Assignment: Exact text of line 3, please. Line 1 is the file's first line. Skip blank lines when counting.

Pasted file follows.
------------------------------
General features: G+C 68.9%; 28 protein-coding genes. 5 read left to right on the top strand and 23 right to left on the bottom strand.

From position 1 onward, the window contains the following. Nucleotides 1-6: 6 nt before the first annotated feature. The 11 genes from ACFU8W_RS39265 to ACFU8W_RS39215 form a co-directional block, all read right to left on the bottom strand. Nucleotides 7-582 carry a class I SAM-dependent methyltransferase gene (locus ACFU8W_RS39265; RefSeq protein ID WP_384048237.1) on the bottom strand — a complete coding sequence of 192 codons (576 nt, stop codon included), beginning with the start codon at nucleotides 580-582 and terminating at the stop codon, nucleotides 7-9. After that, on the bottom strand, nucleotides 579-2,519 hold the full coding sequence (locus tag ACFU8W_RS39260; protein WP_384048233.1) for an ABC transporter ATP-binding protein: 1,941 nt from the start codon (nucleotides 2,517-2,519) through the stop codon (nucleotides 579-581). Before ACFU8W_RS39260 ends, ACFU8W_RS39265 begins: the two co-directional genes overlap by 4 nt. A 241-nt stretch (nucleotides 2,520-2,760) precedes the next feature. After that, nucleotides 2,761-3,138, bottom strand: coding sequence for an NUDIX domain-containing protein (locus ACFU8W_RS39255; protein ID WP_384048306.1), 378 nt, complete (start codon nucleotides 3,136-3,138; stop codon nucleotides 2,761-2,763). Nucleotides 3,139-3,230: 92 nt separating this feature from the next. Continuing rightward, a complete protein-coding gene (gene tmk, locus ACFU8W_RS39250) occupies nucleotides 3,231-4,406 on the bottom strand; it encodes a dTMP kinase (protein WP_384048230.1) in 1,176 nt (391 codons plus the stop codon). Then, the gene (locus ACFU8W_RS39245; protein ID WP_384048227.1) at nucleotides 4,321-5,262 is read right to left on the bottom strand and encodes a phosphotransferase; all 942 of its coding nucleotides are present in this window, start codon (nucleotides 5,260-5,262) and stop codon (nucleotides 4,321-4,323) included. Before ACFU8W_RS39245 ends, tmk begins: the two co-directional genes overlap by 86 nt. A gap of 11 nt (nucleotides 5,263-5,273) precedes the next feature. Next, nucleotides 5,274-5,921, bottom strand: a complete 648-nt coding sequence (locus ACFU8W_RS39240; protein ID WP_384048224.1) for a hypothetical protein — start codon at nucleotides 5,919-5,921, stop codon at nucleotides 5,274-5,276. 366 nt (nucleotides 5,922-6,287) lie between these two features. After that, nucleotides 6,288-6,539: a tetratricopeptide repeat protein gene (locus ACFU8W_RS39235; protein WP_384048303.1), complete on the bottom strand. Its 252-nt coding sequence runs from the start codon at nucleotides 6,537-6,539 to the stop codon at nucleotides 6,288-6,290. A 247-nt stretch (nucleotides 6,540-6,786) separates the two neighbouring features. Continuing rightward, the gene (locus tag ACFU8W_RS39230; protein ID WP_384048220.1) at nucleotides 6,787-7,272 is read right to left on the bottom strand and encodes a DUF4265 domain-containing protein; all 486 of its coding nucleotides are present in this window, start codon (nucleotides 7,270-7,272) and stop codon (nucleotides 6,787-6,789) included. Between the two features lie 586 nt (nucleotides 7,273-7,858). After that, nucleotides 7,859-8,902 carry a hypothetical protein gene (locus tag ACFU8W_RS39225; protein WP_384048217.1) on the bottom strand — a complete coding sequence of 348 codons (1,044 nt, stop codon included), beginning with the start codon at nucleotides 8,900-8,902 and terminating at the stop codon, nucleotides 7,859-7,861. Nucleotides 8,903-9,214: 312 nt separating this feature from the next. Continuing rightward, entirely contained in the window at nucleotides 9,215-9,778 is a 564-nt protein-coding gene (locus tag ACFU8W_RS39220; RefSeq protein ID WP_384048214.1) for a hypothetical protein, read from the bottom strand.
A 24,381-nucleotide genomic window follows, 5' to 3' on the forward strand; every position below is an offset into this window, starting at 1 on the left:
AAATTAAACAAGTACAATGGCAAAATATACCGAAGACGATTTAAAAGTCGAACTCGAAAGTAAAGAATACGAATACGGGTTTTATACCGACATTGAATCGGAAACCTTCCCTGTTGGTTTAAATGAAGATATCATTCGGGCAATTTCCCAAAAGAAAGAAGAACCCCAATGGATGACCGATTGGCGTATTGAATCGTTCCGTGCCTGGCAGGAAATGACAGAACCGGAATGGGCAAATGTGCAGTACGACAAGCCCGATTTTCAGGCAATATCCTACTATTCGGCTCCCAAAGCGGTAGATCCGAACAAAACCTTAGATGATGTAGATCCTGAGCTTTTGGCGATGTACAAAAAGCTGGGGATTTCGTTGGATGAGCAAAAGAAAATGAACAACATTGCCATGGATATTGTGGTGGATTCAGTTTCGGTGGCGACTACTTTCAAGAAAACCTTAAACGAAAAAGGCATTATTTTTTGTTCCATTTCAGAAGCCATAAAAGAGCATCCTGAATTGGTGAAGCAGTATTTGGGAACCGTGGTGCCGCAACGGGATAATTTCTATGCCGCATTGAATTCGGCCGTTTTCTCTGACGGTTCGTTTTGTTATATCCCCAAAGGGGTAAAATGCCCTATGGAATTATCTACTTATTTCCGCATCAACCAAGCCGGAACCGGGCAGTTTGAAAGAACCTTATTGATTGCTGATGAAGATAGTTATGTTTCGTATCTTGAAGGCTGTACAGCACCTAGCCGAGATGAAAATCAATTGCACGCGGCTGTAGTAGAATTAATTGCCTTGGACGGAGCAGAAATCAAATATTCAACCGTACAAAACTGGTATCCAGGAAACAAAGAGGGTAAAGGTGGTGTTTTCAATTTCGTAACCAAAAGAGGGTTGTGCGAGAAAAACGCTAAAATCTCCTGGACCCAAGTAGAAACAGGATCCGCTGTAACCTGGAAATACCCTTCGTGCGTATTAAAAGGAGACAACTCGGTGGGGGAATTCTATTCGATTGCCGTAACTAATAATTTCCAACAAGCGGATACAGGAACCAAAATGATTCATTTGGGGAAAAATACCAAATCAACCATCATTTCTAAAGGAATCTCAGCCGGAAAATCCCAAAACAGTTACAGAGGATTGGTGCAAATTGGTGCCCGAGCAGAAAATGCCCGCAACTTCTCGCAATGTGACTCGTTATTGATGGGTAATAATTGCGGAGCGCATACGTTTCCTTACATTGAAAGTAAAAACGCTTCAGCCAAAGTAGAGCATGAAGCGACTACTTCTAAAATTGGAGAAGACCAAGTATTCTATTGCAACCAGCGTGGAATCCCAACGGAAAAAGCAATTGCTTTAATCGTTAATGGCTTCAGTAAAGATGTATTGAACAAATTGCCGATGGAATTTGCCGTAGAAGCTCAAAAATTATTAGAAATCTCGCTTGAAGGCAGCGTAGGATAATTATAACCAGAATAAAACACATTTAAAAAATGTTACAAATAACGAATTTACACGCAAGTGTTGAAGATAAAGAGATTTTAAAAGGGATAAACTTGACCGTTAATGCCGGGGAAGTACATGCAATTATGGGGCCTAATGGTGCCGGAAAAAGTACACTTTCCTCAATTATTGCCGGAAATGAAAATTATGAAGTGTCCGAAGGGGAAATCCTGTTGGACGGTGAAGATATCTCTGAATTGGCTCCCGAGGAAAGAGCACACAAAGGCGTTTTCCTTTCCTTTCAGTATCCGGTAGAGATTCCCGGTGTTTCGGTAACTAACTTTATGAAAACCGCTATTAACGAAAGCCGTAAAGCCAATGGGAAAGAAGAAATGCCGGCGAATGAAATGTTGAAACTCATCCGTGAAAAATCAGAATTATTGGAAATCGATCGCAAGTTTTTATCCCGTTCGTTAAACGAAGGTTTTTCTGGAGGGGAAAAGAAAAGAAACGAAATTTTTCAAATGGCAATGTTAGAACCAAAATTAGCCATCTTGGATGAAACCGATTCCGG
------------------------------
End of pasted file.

A 24,381-nucleotide genomic window follows, 5' to 3' on the forward strand; every position below is an offset into this window, starting at 1 on the left: